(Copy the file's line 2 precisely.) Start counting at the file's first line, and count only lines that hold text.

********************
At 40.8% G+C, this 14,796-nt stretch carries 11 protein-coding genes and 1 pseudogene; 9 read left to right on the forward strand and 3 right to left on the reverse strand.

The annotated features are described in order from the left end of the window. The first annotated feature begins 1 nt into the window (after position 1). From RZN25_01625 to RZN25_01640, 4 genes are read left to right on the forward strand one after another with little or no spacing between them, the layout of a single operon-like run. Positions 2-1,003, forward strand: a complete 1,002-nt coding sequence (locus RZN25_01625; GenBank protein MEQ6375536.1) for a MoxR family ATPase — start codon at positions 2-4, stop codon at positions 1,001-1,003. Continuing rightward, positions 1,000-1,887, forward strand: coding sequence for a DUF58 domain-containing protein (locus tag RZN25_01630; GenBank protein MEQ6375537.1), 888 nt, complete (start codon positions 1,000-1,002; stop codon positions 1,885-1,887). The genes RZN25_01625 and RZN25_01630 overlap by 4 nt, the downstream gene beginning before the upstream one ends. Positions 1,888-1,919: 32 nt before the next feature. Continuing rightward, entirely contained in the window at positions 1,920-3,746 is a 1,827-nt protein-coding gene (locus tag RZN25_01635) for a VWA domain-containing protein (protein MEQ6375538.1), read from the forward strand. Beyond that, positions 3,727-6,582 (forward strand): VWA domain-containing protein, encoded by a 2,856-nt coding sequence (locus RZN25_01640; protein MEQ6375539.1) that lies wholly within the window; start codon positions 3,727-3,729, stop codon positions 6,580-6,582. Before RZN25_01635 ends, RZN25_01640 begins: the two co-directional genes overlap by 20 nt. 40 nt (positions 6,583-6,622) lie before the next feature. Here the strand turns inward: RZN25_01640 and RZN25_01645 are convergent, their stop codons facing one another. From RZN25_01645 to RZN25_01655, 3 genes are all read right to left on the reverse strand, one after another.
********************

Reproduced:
The annotated features are described in order from the left end of the window. The first annotated feature begins 1 nt into the window (after position 1). From RZN25_01625 to RZN25_01640, 4 genes are read left to right on the forward strand one after another with little or no spacing between them, the layout of a single operon-like run. Positions 2-1,003, forward strand: a complete 1,002-nt coding sequence (locus RZN25_01625; GenBank protein MEQ6375536.1) for a MoxR family ATPase — start codon at positions 2-4, stop codon at positions 1,001-1,003. Continuing rightward, positions 1,000-1,887, forward strand: coding sequence for a DUF58 domain-containing protein (locus tag RZN25_01630; GenBank protein MEQ6375537.1), 888 nt, complete (start codon positions 1,000-1,002; stop codon positions 1,885-1,887). The genes RZN25_01625 and RZN25_01630 overlap by 4 nt, the downstream gene beginning before the upstream one ends. Positions 1,888-1,919: 32 nt before the next feature. Continuing rightward, entirely contained in the window at positions 1,920-3,746 is a 1,827-nt protein-coding gene (locus tag RZN25_01635) for a VWA domain-containing protein (protein MEQ6375538.1), read from the forward strand. Beyond that, positions 3,727-6,582 (forward strand): VWA domain-containing protein, encoded by a 2,856-nt coding sequence (locus RZN25_01640; protein MEQ6375539.1) that lies wholly within the window; start codon positions 3,727-3,729, stop codon positions 6,580-6,582. Before RZN25_01635 ends, RZN25_01640 begins: the two co-directional genes overlap by 20 nt. 40 nt (positions 6,583-6,622) lie before the next feature. Here the strand turns inward: RZN25_01640 and RZN25_01645 are convergent, their stop codons facing one another. From RZN25_01645 to RZN25_01655, 3 genes are all read right to left on the reverse strand, one after another.